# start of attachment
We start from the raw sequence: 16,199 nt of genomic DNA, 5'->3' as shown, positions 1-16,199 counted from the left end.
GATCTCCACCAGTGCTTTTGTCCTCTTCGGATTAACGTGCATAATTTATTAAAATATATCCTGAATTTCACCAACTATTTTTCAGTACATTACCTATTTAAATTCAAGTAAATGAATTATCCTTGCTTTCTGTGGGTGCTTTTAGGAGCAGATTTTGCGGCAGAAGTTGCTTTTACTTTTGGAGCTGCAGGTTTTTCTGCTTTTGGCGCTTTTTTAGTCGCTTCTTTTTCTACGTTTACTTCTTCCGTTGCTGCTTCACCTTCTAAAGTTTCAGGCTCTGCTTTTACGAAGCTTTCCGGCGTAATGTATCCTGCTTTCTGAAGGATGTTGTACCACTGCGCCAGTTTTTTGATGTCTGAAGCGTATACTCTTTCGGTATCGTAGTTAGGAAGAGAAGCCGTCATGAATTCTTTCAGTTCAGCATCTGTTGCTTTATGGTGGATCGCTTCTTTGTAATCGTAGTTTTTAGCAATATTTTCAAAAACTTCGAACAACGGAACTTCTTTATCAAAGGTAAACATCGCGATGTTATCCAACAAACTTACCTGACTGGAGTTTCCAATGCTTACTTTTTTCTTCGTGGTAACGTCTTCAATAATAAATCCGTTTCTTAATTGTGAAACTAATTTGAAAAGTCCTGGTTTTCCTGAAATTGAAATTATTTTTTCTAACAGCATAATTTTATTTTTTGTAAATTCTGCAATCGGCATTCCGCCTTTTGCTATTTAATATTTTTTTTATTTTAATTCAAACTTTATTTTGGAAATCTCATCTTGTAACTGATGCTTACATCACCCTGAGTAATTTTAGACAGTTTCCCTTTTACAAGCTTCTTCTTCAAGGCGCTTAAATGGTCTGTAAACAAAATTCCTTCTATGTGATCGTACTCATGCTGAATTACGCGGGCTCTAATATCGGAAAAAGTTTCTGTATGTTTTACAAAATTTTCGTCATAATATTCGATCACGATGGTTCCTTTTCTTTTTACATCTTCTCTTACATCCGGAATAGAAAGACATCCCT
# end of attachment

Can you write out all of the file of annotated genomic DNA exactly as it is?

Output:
We start from the raw sequence: 16,199 nt of genomic DNA, 5'->3' as shown, positions 1-16,199 counted from the left end.
GATCTCCACCAGTGCTTTTGTCCTCTTCGGATTAACGTGCATAATTTATTAAAATATATCCTGAATTTCACCAACTATTTTTCAGTACATTACCTATTTAAATTCAAGTAAATGAATTATCCTTGCTTTCTGTGGGTGCTTTTAGGAGCAGATTTTGCGGCAGAAGTTGCTTTTACTTTTGGAGCTGCAGGTTTTTCTGCTTTTGGCGCTTTTTTAGTCGCTTCTTTTTCTACGTTTACTTCTTCCGTTGCTGCTTCACCTTCTAAAGTTTCAGGCTCTGCTTTTACGAAGCTTTCCGGCGTAATGTATCCTGCTTTCTGAAGGATGTTGTACCACTGCGCCAGTTTTTTGATGTCTGAAGCGTATACTCTTTCGGTATCGTAGTTAGGAAGAGAAGCCGTCATGAATTCTTTCAGTTCAGCATCTGTTGCTTTATGGTGGATCGCTTCTTTGTAATCGTAGTTTTTAGCAATATTTTCAAAAACTTCGAACAACGGAACTTCTTTATCAAAGGTAAACATCGCGATGTTATCCAACAAACTTACCTGACTGGAGTTTCCAATGCTTACTTTTTTCTTCGTGGTAACGTCTTCAATAATAAATCCGTTTCTTAATTGTGAAACTAATTTGAAAAGTCCTGGTTTTCCTGAAATTGAAATTATTTTTTCTAACAGCATAATTTTATTTTTTGTAAATTCTGCAATCGGCATTCCGCCTTTTGCTATTTAATATTTTTTTTATTTTAATTCAAACTTTATTTTGGAAATCTCATCTTGTAACTGATGCTTACATCACCCTGAGTAATTTTAGACAGTTTCCCTTTTACAAGCTTCTTCTTCAAGGCGCTTAAATGGTCTGTAAACAAAATTCCTTCTATGTGATCGTACTCATGCTGAATTACGCGGGCTCTAATATCGGAAAAAGTTTCTGTATGTTTTACAAAATTTTCGTCATAATATTCGATCACGATGGTTCCTTTTCTTTTTACATCTTCTCTTACATCCGGAATAGAAAGACATCCCT